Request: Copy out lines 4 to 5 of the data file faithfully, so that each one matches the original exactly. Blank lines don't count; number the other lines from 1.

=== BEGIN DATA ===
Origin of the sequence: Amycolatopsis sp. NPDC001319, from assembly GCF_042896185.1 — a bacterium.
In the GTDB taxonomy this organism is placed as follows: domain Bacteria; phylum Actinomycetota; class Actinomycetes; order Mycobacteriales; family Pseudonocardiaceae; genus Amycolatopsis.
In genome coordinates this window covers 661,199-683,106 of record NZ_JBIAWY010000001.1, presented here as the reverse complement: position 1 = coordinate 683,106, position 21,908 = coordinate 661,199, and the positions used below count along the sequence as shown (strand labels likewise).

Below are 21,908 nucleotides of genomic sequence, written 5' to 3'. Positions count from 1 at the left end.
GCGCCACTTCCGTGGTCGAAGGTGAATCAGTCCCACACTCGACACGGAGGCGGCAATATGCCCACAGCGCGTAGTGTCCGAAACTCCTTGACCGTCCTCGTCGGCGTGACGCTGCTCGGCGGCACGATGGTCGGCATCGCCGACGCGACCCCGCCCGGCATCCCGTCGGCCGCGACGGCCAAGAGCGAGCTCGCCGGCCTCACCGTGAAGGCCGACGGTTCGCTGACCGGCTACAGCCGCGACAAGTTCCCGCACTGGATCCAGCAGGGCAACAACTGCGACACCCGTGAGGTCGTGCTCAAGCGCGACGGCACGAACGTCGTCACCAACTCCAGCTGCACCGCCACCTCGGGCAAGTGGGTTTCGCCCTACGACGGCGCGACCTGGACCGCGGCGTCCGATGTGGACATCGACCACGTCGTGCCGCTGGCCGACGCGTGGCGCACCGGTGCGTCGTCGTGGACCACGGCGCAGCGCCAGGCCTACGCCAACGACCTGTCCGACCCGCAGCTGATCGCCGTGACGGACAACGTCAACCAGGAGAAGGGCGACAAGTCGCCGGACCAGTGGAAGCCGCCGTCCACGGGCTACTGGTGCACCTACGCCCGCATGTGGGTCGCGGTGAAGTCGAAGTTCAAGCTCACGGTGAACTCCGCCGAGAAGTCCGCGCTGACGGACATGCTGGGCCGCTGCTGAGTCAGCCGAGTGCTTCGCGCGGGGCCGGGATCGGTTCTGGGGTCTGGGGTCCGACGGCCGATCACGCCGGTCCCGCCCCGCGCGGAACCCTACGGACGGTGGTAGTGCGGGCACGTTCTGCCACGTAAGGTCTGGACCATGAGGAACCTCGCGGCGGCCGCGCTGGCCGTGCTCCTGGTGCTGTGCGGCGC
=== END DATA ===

Below are 21,908 nucleotides of genomic sequence, written 5' to 3'. Positions count from 1 at the left end.
GCGCCACTTCCGTGGTCGAAGGTGAATCAGTCCCACACTCGACACGGAGGCGGCAATATGCCCACAGCGCGTAGTGTCCGAAACTCCTTGACCGTCCTCGTCGGCGTGACGCTGCTCGGCGGCACGATGGTCGGCATCGCCGACGCGACCCCGCCCGGCATCCCGTCGGCCGCGACGGCCAAGAGCGAGCTCGCCGGCCTCACCGTGAAGGCCGACGGTTCGCTGACCGGCTACAGCCGCGACAAGTTCCCGCACTGGATCCAGCAGGGCAACAACTGCGACACCCGTGAGGTCGTGCTCAAGCGCGACGGCACGAACGTCGTCACCAACTCCAGCTGCACCGCCACCTCGGGCAAGTGGGTTTCGCCCTACGACGGCGCGACCTGGACCGCGGCGTCCGATGTGGACATCGACCACGTCGTGCCGCTGGCCGACGCGTGGCGCACCGGTGCGTCGTCGTGGACCACGGCGCAGCGCCAGGCCTACGCCAACGACCTGTCCGACCCGCAGCTGATCGCCGTGACGGACAACGTCAACCAGGAGAAGGGCGACAAGTCGCCGGACCAGTGGAAGCCGCCGTCCACGGGCTACTGGTGCACCTACGCCCGCATGTGGGTCGCGGTGAAGTCGAAGTTCAAGCTCACGGTGAACTCCGCCGAGAAGTCCGCGCTGACGGACATGCTGGGCCGCTGCTGAGTCAGCCGAGTGCTTCGCGCGGGGCCGGGATCGGTTCTGGGGTCTGGGGTCCGACGGCCGATCACGCCGGTCCCGCCCCGCGCGGAACCCTACGGACGGTGGTAGTGCGGGCACGTTCTGCCACGTAAGGTCTGGACCATGAGGAACCTCGCGGCGGCCGCGCTGGCCGTGCTCCTGGTGCTGTGCGGCGC